A Currency-Issuing Government Spends on its Own Terms

An alternative title to this post could have been, ‘The Interest Rate on Public Debt is at the Discretion of Government’. This remains true even though, in the neoliberal era, governments usually require themselves to follow various unnecessary rules on how their spending is to be conducted. These rules are voluntary and can be removed at a later time. But even while these rules are in place, they do not prevent government from dictating the terms on which it spends.

Consider a currency-issuing government that requires itself either to deduct taxes from non-government accounts or to issue debt to non-government before it spends. This is quite typical of governments today. At first glance, these requirements may seem problematic. From inception, it would clearly be impossible for a currency issuer to receive tax payments in its own currency or to auction off public debt in exchange for its own currency before the currency itself had actually been issued. The resolution to this apparent conundrum is that government can always (and currently does) advance to non-government the currency it requires to purchase newly issued public debt.

More specifically, the central bank, as the monetary arm of government, issues currency in the form of reserves (by crediting reserve accounts) while requiring collateral in the form of previously issued government bonds. Non-government is then in a position to purchase newly issued government bonds, with reserve accounts debited in settlement.

Typically, there will be a bidding process at a Treasury auction. The bonds will go to the participants with successful bids – all those bids that offer an interest rate on government debt that is at or below the cutoff. If the central bank is prohibited from purchasing bonds directly from the Treasury (which may or may not be the case, depending on the country in question), it will be necessary to auction off all newly-issued debt to non-government. In that case, the cutoff between successful and unsuccessful bids will be determined in the auction itself.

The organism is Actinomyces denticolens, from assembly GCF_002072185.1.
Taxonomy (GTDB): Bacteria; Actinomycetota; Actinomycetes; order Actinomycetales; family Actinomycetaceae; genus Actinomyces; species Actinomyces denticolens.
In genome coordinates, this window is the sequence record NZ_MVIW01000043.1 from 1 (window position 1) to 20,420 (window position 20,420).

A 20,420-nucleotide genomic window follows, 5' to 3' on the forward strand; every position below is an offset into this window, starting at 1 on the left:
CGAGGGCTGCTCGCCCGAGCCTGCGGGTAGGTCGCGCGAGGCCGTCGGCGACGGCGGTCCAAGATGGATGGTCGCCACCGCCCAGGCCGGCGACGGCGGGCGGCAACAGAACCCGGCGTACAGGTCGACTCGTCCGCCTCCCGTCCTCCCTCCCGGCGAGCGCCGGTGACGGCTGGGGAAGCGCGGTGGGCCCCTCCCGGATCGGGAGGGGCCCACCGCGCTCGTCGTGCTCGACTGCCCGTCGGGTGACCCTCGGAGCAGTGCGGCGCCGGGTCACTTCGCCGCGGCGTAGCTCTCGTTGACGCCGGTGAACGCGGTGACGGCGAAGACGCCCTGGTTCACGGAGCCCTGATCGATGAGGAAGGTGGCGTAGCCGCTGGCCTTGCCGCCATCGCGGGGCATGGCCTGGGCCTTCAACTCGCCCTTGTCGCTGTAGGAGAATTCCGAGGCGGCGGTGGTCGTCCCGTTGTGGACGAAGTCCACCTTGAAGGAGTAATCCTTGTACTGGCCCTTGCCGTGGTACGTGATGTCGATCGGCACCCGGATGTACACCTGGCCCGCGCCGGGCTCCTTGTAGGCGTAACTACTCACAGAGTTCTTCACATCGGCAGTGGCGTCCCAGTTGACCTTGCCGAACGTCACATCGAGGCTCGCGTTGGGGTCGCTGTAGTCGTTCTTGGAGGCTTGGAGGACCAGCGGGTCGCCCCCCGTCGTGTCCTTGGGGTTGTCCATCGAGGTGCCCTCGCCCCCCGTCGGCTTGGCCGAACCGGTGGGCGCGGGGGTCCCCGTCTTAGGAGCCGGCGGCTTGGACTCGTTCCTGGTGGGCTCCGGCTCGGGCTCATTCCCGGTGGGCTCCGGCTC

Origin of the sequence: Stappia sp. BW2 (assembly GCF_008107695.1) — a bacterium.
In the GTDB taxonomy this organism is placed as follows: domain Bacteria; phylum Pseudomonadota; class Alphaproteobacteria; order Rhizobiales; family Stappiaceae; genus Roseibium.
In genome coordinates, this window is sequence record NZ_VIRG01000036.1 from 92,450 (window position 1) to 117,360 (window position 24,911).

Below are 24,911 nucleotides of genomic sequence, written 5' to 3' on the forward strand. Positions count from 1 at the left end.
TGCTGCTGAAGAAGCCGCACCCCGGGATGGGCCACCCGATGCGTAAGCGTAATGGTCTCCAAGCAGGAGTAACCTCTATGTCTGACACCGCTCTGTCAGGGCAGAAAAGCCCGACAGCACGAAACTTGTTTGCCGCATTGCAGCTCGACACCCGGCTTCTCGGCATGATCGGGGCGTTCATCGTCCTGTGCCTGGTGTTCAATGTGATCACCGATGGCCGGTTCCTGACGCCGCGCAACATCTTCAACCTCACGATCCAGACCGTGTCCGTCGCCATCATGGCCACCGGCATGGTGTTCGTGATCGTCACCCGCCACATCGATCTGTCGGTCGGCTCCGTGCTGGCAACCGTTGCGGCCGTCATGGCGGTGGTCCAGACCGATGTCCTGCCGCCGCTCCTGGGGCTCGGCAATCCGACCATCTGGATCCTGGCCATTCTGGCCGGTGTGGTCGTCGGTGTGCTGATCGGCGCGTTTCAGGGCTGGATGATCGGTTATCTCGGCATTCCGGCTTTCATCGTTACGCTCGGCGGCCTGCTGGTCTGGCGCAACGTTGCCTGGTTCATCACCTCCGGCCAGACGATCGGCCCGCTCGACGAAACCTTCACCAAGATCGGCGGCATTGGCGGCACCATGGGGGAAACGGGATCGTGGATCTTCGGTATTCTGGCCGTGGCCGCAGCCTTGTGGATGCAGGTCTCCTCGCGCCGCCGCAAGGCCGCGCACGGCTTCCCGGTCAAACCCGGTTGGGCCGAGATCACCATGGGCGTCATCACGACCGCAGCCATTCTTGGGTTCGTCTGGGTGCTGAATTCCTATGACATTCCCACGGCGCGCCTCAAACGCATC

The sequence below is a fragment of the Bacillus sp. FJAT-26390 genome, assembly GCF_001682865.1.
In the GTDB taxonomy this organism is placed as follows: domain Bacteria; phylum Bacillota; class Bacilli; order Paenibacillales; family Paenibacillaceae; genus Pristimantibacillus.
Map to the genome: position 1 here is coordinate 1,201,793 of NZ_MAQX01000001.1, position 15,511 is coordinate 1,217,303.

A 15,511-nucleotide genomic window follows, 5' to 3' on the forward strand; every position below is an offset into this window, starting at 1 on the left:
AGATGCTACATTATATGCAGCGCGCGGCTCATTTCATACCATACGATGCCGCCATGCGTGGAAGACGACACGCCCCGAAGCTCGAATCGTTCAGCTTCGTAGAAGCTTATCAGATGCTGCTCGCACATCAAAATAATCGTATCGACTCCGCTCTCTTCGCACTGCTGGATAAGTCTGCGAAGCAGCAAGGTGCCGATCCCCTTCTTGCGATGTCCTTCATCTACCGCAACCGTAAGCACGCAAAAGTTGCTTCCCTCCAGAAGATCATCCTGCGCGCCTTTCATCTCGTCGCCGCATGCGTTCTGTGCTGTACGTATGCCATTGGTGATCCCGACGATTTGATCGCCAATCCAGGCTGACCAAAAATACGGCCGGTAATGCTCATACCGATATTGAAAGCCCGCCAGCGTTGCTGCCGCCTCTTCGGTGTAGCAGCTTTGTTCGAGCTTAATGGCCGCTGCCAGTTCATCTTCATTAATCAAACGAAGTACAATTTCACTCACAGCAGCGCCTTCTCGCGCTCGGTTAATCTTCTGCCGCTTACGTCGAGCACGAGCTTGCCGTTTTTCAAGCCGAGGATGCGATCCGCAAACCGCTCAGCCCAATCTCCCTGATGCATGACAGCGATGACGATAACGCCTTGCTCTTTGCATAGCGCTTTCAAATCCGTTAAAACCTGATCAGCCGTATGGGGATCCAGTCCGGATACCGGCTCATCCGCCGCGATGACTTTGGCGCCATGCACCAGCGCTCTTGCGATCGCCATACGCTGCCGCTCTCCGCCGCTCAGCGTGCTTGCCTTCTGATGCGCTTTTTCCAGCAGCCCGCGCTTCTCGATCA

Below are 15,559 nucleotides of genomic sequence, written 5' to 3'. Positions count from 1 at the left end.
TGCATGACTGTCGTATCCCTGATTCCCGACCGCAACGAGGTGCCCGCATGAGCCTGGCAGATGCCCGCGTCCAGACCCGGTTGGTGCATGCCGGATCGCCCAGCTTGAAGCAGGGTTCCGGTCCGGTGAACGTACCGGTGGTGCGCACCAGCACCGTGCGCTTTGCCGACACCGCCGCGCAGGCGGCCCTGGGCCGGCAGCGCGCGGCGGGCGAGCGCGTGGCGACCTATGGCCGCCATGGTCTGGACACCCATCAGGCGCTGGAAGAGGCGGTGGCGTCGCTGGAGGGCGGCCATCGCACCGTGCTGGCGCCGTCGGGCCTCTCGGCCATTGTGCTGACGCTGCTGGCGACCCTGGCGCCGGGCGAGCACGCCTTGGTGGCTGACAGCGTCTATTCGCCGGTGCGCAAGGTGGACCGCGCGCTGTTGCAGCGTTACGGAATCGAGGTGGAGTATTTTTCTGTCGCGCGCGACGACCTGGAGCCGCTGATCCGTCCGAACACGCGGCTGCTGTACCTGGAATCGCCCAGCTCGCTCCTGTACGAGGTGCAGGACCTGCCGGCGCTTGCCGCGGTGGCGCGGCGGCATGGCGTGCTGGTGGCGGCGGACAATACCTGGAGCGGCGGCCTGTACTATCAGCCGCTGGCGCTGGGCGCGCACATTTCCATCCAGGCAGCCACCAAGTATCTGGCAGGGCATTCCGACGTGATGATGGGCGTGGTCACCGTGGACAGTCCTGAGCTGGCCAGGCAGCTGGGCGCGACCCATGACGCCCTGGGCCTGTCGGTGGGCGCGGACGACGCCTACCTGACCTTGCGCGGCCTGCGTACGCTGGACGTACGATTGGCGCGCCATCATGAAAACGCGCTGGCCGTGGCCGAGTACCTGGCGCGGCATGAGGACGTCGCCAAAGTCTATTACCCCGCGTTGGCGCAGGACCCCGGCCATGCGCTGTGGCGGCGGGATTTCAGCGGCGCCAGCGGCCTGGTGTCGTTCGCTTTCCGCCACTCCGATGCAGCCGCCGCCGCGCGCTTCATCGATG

Considering that the sale of public debt is typically subjected to a bidding process, it may be wondered how government can nonetheless maintain control over the terms on which it spends. In particular, it may be unclear what prevents the rate of interest on public debt from rising above the rate that government actually wants to pay.

The answer is simple. The central bank can always purchase public debt in the secondary market (the market for previously issued bonds) and signal an intention to do so at a particular price. This means that official bond dealers participating in the Treasury auction know that bonds purchased in the primary issue can be sold to the central bank in the secondary market. It also means that the central bank can control interest rates on all government debt (of varying duration) by purchasing as much of each type as necessary in the secondary market. This pushes up bond prices and lowers yields, making newly issued bonds more attractive than otherwise. Since there is no limit to the central bank’s capacity to create reserves, it can always drive interest rates on public debt lower through secondary-market transactions.

Since the debt of a currency-issuing government has zero default risk, and since reserves offer less interest than bonds, official dealers will always be willing to exchange reserves for interest-bearing bonds.